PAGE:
Reconsidering the Marshmallow Study

Researchers from the Rochester University have recently revisited the 1972 Marshmallow study for which children were offered a marshmallow under particular conditions. They were told that they could eat straight away or wait and then get another one. Most children could hardly resist, which was explained with naturally low self-control.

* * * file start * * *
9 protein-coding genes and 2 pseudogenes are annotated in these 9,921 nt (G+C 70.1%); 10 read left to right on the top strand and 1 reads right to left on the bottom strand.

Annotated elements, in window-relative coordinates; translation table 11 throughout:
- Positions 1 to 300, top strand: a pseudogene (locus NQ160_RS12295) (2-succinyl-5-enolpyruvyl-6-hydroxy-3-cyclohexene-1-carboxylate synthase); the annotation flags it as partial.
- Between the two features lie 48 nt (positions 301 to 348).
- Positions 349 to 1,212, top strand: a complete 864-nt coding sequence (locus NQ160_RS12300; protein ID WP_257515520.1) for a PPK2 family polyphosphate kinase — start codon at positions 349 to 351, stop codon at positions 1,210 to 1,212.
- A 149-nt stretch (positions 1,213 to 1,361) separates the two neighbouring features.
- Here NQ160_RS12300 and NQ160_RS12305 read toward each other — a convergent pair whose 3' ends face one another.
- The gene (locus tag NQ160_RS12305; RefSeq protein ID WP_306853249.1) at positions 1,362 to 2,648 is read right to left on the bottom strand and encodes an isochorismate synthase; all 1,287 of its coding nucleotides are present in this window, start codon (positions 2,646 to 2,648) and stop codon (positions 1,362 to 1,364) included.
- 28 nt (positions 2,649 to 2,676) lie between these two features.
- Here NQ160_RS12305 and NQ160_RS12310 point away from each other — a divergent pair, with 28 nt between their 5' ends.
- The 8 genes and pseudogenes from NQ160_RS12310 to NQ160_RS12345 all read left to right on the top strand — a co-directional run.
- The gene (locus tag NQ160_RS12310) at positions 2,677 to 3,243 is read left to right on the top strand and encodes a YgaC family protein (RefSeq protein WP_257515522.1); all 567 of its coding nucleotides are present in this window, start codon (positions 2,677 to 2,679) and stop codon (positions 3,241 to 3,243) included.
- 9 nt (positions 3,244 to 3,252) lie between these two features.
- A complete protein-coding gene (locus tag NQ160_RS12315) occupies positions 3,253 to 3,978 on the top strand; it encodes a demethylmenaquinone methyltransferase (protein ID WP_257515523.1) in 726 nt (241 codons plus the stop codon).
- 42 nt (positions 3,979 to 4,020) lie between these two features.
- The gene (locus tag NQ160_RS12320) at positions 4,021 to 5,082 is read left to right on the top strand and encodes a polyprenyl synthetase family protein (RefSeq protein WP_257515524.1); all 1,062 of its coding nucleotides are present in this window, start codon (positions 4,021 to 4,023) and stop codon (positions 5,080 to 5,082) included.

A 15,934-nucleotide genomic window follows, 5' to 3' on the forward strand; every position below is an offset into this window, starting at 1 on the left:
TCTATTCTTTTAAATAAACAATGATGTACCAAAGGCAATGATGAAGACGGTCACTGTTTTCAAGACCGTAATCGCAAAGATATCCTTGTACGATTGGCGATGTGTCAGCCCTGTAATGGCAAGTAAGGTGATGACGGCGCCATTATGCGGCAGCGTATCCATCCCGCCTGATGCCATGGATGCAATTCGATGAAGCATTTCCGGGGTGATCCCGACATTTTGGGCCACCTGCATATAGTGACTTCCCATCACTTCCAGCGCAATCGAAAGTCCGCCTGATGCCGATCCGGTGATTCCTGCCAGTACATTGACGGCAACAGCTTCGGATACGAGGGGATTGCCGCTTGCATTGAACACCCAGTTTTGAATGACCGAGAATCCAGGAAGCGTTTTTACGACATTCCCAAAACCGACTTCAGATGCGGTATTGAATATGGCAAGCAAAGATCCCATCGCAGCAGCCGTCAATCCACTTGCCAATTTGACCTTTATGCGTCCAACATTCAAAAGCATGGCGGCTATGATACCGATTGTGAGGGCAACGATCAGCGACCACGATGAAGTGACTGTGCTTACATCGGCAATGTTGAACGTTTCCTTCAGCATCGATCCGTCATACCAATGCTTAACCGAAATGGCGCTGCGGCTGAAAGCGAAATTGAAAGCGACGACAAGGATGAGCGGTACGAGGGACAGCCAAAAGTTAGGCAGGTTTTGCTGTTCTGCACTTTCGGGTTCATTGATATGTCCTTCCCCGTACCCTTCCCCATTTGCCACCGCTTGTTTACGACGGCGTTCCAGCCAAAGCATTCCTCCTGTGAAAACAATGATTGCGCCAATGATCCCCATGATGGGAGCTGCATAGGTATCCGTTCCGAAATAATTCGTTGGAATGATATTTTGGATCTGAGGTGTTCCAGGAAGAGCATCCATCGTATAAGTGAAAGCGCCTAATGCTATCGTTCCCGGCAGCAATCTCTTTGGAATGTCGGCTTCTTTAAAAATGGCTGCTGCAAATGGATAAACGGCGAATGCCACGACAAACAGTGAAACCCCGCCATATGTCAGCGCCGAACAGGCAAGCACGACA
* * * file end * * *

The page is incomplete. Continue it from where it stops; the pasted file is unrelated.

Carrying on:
The team from the University of Rochester first gave the children old crayons and a sheet of paper to draw on. The children were told that they would get new crayons if they waited. Only some of the children who waited actually got the new crayons, the others were put off. During the second stage of the experiment, the children then went through the marshmallow test and the researchers found that those who had learned that they could rely on a promise waited much longer before eating the candy.


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